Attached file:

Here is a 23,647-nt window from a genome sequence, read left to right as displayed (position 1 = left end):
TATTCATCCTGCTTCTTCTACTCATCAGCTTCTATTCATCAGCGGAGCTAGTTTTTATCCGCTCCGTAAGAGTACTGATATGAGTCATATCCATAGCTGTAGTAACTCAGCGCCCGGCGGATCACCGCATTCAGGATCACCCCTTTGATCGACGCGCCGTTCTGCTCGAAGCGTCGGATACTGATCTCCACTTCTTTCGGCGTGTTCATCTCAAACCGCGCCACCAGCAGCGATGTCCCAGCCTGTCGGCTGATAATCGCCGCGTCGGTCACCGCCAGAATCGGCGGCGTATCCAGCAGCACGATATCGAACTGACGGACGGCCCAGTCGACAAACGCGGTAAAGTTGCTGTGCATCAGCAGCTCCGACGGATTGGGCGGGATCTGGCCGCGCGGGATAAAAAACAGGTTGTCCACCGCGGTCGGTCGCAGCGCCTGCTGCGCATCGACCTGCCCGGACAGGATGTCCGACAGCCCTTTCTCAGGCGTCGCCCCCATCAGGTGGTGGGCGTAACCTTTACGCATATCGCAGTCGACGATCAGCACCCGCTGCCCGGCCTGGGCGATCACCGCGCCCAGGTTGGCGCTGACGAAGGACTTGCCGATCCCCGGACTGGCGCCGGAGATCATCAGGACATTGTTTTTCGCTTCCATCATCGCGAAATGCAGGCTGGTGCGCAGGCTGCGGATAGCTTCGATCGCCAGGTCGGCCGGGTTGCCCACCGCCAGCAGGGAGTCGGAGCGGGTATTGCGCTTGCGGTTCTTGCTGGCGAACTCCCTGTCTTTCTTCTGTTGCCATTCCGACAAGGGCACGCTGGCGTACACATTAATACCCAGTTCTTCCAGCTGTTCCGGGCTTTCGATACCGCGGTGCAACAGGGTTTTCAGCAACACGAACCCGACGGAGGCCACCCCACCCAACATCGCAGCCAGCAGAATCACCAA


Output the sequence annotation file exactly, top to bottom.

Here is a 23,647-nt window from a genome sequence, read left to right as displayed (position 1 = left end):
TATTCATCCTGCTTCTTCTACTCATCAGCTTCTATTCATCAGCGGAGCTAGTTTTTATCCGCTCCGTAAGAGTACTGATATGAGTCATATCCATAGCTGTAGTAACTCAGCGCCCGGCGGATCACCGCATTCAGGATCACCCCTTTGATCGACGCGCCGTTCTGCTCGAAGCGTCGGATACTGATCTCCACTTCTTTCGGCGTGTTCATCTCAAACCGCGCCACCAGCAGCGATGTCCCAGCCTGTCGGCTGATAATCGCCGCGTCGGTCACCGCCAGAATCGGCGGCGTATCCAGCAGCACGATATCGAACTGACGGACGGCCCAGTCGACAAACGCGGTAAAGTTGCTGTGCATCAGCAGCTCCGACGGATTGGGCGGGATCTGGCCGCGCGGGATAAAAAACAGGTTGTCCACCGCGGTCGGTCGCAGCGCCTGCTGCGCATCGACCTGCCCGGACAGGATGTCCGACAGCCCTTTCTCAGGCGTCGCCCCCATCAGGTGGTGGGCGTAACCTTTACGCATATCGCAGTCGACGATCAGCACCCGCTGCCCGGCCTGGGCGATCACCGCGCCCAGGTTGGCGCTGACGAAGGACTTGCCGATCCCCGGACTGGCGCCGGAGATCATCAGGACATTGTTTTTCGCTTCCATCATCGCGAAATGCAGGCTGGTGCGCAGGCTGCGGATAGCTTCGATCGCCAGGTCGGCCGGGTTGCCCACCGCCAGCAGGGAGTCGGAGCGGGTATTGCGCTTGCGGTTCTTGCTGGCGAACTCCCTGTCTTTCTTCTGTTGCCATTCCGACAAGGGCACGCTGGCGTACACATTAATACCCAGTTCTTCCAGCTGTTCCGGGCTTTCGATACCGCGGTGCAACAGGGTTTTCAGCAACACGAACCCGACGGAGGCCACCCCACCCAACATCGCAGCCAGCAGAATCACCAA